Ben Barry

Ben Barry is an Associate Professor of Fashion and Director of the Centre for Fashion Diversity & Social Change at Ryerson University. Funded by the Social Sciences and Humanities Research Council of Canada, he is currently leading a research project that explores how men use fashion to construct and re-imagine masculinity through interviews in men’s wardrobes, photography and a fashion show. He holds an undergraduate degree in women’s studies from the University of Toronto and PhD in management from Cambridge University.


Paul Elliott

Paul Elliott was re-elected for a second term in 2015 as President of the Ontario Secondary School Teachers’ Federation.  His current term will run until June 2017.  Paul was first elected to the Provincial Executive as an Executive Officer in 2005 and as a Vice President in 2007.

OSSTF/FEESO, founded in 1919, has 60,000 members across Ontario. They include public high school teachers, occasional teachers, educational assistants, continuing education teachers and instructors, early childhood educators, psychologists, secretaries, speech-language pathologists, social workers, plant support personnel, university support staff, and many others in education.

Paul began his Federation experience as a local site representative, and from there became the local Chief Negotiator and Treasurer of OSSTF/FEESO District 5B, Rainy River.  Paul was a member of the provincial Collective Bargaining Committee when elected in 2005


Mike Reynolds

Mike is an Ottawa born-and-raised husband to one and father to two girls who are changing the world as you read this. He’s mildly obsessed with making sure his daughters never learn to colour inside the lines and with making sure they know they’re both one-of-a-kind. He also writes bedtime stories with his daughters about everything from robots who play soccer to giants who play hopscotch. 

He shares stories about the trials and tribulations of raising two girls after growing up in a house full of boys on puzzlingposts.com.

Frank Colosimo

Frank Colosimo is Program Coordinator at Egale Canada Human Rights Trust, Canada’s only national charity promoting lesbian, gay, bisexual, and trans (LGBT) human rights through research, education and community engagement.

He led the planning and coordination of Egale’s national Gay Straight Alliance (GSA) summit with over 300 participants from across the country and is currently planning a follow up summit to take place in 2017. Frank is also project lead for m.bodiment, an awareness campaign regarding gay, bi, trans, and queer men’s body image and its implications for mental health.

Prior to joining the Egale team, Frank has over ten years of successful sales management experience in the private sector. He studies part-time at University of Toronto, working towards a BA in Sociology and Sexual Diversity Studies and when he isn’t working, he enjoys being creative, making his friends laugh, and singing poorly at karaoke.

Elamin Abdelmahmoud


Manisha Krishnan



Moderator: Angela Sterritt

Angela Sterritt is an award-winning Gitxsan journalist, artist and writer from British Columbia who is currently a television, radio and digital reporter with the Canadian Broadcast Corporation (CBC). Sterritt has worked as a journalist for close to fifteen years and has been with CBC since 2003. Sterritt was recently awarded a prestigious William Southam Journalism Fellowship at Massey College in Toronto and is the first Aboriginal person to ever receive the award since its inception in 1962.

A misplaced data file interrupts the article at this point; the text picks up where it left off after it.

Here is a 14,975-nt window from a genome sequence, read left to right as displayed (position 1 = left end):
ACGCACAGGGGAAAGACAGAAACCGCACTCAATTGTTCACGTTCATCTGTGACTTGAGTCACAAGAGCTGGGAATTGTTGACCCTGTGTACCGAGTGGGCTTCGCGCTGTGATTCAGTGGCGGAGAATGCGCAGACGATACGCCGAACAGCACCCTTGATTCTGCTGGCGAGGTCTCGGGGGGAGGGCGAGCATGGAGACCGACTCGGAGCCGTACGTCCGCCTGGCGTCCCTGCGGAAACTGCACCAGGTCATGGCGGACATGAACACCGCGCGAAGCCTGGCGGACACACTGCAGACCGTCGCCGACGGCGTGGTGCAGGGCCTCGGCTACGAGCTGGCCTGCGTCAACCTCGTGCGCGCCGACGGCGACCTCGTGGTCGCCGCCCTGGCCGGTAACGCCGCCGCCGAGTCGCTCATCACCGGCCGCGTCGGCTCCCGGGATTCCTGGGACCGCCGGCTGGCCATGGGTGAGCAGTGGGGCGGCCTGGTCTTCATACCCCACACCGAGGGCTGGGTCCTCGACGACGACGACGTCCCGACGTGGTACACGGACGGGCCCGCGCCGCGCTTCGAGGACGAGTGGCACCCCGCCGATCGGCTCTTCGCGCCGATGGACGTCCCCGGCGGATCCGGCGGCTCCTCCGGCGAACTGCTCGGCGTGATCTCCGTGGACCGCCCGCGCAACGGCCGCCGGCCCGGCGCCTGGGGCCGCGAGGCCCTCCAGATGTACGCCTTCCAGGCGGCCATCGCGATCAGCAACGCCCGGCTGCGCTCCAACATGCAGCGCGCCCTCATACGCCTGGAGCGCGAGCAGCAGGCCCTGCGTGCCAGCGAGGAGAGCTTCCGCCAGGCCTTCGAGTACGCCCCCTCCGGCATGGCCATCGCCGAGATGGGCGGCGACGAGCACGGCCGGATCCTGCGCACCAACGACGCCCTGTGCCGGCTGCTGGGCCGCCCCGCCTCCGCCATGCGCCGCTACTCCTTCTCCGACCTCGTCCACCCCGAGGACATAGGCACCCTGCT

In addition to her book on MMIWG2S, Sterritt is also currently working on a CBC radio documentary about a young woman’s journey through the national inquiry process– losing a cousin to the Pickton farm and an aunty missing since 1976.  That documentary will air on two national programs early February.

Cat Criger
Cat Criger is an Aboriginal Elder, Traditional Teacher and Mentor from the First Nations People. He is Cayuga (Guyohkohnyoh), Turtle Clan of the Six Nations Haudenosaunee or People of the Longhouse. Cat has been working as a Traditional Teacher and Healer for more than 20 years in the Native and multi-cultural community in Canada, the USA, England, Germany, Poland, and Wales. He was taught in the old way, working for many years with the guidance of an Aniishnawbe Elder (Zaawawagaabo) and other First Nations Elders, and was taught to do traditional ceremonies, teachings, circles, one to one work and to help all people to ‘walk in a good way’ though life. Full bio: http://www.utm.utoronto.ca/student-life/indigenous-centre/traditional-aboriginal-elder


Lyndia Jones

Lyndia Jones a member of Shawanaga First Nation, has represented the interests of the Independent First Nations for the past 17 years. Lyndia continues to contribute to the health and healing of communities by advocating on behalf of the Independent First Nations in her collaborative work on addressing issues of family violence, and violence against women and children. Acknowledged for her contributions in the Aboriginal Healing & Wellness Strategy, Lyndia received a lifetime achievement award in 2014.  


Lyndia has been honored to serve the Independent First Nations for many years, and continues today to serve and represent the interests of Independent First Nations communities through the Joint Working Group on Ending Violence Against Aboriginal Women and through the Chiefs of Ontario First Nations Women’s Caucus.



Gladys Radek

Gladys Radek is a Grassroots, human rights activist and family member of a lost loved one from the Highway of Tears. She has been very active in pushing for a National Public Inquiry for over a decade and continues to raise awareness on the plight of the Missing and Murdered women in Canada. She is also the first woman to prove systemic racism through the BC Human Rights Tribunal in 2005 where security guards were systemically removing Aboriginal people from a mall in Vancouver. She succeeded in changing the policies to implement a human right module in the training packages for all security guards before they get their badges to work as security and also the highest award for injury to dignity through a Human Rights Tribunal. Today, sh remains very active in supporting family members nationwide throughout this pre inquiry process.


Additional Speakers To Be Announced